[Narrations] take their names from the grammatical stance employed by the narrator: first-person narration for a narrative perspective inside the story, third-person narration for one outside. The first-person narrator speaks as an "I" and may be identified in one of three roles; first person as protagonist, the hero or heroine of the story; first person as participant, a character in a subsidiary role; first person as observer, a character without essential function except to observe and record, sometimes developed fully as an individual with a name, history, and personality, sometimes almost nonexistent except for the "I" that appears occasionally as a reminder of the individual's personal relation to the story.... [A] third-person narrator... stands outside the story, speaking of those within it in the grammatical third person (he, she, they).... [One kind of third-person narration] is called THIRD-PERSON OMNISCIENCE, because the [third-person] narrator assumes the privileges of omniscience, moving about in time and space, entering freely into the unverbalized thoughts and motives of the characters.... All-knowing should not, however, be confused with all-revealing, in either traditional or modern tales.... [T]he third-person omniscient narrator will seldom reveal the mysteries and secret motives of the story before the moment of greatest effect. Knowing all, the story teller teases the reader with bits and pieces until all comes together at the end. [In other words, the story teller discursively re-orders the chronological events of the story.]

In THIRD-PERSON LIMITED OMNISCIENCE, the narrator frequently limits the revelation of thoughts to those of one character, presenting the other characters only externally. As a result, the reader's experience is conditioned by the mental state, the qualities of perception, ignorance, or bias of the filtering or reflecting mind.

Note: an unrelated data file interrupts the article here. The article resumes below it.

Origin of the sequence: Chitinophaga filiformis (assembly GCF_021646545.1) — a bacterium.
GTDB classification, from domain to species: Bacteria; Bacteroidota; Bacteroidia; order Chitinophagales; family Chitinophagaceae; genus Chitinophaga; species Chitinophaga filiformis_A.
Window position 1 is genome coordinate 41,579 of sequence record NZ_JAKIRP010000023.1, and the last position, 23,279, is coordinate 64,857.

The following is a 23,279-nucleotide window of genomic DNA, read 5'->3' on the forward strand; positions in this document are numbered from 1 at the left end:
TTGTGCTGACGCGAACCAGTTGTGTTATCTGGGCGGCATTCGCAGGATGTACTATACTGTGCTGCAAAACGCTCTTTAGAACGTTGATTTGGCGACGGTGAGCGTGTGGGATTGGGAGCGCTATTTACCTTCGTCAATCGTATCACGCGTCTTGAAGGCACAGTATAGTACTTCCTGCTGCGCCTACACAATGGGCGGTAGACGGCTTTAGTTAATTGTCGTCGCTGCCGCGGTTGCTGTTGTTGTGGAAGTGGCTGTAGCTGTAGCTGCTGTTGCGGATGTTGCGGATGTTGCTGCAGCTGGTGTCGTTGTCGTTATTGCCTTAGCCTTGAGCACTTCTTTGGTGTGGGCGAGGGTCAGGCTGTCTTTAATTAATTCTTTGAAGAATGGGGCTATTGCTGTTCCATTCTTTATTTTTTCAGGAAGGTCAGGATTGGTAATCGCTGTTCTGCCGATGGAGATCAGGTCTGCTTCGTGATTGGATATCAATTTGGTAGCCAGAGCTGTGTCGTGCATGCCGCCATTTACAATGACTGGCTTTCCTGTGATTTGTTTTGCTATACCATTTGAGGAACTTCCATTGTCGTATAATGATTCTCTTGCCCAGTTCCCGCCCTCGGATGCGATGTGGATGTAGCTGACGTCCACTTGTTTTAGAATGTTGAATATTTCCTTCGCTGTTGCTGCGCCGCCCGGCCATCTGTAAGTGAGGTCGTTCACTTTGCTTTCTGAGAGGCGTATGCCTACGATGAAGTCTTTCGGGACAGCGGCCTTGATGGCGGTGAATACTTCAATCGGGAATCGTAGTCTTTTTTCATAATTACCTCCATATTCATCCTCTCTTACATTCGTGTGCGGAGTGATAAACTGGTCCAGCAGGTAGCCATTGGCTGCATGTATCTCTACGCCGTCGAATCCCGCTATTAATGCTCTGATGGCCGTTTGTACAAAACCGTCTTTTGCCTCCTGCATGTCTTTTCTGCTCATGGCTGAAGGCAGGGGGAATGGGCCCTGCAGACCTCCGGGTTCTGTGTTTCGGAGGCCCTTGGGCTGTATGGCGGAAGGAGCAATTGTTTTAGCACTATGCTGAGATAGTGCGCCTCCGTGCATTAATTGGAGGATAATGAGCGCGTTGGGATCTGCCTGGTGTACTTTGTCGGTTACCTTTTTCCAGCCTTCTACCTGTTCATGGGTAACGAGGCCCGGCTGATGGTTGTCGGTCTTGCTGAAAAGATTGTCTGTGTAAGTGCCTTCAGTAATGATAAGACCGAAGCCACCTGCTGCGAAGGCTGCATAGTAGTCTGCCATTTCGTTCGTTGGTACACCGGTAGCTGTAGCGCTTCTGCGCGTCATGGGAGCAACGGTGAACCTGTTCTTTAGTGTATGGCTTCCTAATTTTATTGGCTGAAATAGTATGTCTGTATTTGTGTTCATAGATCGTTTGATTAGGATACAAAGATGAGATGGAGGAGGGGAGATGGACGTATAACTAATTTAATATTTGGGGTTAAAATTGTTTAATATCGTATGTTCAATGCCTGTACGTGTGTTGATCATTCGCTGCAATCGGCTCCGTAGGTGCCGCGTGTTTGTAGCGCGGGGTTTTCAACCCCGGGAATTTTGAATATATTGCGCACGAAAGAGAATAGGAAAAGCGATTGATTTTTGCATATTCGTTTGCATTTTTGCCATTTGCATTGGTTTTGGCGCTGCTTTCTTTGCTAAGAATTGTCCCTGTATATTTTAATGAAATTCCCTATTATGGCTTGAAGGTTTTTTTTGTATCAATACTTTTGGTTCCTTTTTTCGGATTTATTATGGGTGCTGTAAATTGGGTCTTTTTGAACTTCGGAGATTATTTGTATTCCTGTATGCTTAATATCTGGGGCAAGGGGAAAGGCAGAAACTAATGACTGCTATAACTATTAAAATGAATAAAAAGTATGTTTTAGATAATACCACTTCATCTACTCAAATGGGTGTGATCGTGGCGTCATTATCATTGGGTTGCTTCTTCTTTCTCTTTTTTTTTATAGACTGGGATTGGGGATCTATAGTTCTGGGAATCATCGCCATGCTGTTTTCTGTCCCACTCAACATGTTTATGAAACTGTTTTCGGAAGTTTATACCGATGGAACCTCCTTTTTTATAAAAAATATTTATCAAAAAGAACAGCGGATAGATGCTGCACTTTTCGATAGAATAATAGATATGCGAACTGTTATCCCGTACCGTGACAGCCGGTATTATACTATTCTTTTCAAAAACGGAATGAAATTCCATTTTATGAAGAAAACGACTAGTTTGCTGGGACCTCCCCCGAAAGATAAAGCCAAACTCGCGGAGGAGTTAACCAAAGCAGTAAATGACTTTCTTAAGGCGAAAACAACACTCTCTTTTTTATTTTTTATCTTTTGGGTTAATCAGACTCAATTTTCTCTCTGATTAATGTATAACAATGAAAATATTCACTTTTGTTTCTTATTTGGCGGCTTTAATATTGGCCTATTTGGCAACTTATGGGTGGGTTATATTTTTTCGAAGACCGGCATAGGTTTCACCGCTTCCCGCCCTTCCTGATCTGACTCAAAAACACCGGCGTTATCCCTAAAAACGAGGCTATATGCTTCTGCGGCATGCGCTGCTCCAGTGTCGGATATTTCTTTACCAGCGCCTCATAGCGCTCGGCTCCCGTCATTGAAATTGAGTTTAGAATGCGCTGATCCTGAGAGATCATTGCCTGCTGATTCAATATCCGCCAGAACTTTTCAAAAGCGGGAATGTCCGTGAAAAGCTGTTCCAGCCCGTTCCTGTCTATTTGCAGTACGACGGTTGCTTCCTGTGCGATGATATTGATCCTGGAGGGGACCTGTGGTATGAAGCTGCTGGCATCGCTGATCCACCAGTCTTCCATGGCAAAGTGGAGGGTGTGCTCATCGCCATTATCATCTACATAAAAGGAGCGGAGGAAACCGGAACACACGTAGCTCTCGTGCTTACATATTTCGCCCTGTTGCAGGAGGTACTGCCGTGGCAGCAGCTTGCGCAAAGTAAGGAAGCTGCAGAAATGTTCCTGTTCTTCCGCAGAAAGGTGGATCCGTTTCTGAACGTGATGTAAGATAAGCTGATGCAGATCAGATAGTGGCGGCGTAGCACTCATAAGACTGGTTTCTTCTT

The descent into the underworld, which in Homer's Odyssey occurs in Book XI and then again at the end of the narrative. This is a common plot devise of the traditional epic, occuring also in Vergil's Aenead. INDEX


C. Hugh Holman's A Handbook to Literature describes pantheism in the following way:


The name for the wandering oral storyteller of an oral culture. Etymologically, the term comes either from the fact that the oral storyteller held a staff--Greek rhabdos-- while reciting his material or because the storyteller must "stitch together" (rhaptein) one song or plot element to another. The latter definition makes significant the many references to "weaving" in the Odyssey. INDEX

Story and Discourse:

These terms refer to the basic structure of all narrative form. Story refers to the chronological sequence of events as they actually occurred in the time-space (or diegetic) universe of the narrative being read. So, for example, in the Odyssey (Book XXIII, pages 467-68), Odysseus presents the story of his adventures to Penelope in almost pure "story" form, in the chronological order of occurence. Discourse refers to all the manipulations of the story that normally occur in a narrative. So, for example, in the Odyssey, we do not begin at the chronological start of the story but in medias res, when Odysseus is about to be freed from the isle of Calypso (which actually occurs nearly at the end of the story which Odysseus relates to Penelope on p. 467). Discourse also refers to all the material an author adds to a story: similes, metaphors, invocations, zeugmas, verse form, etc.. In the Rape of the Lock, for example, the story can be summed up in this way: Belinda wakes up from troubled sleep, gets dressed, goes out in public and plays cards, has a lock of her hair cut and gets upset. Almost all the additional epic trappings can be designated as discourse. Bathos can be said to function by the disjunction between a mundane story and an elaborately grand discursive presentation. INDEX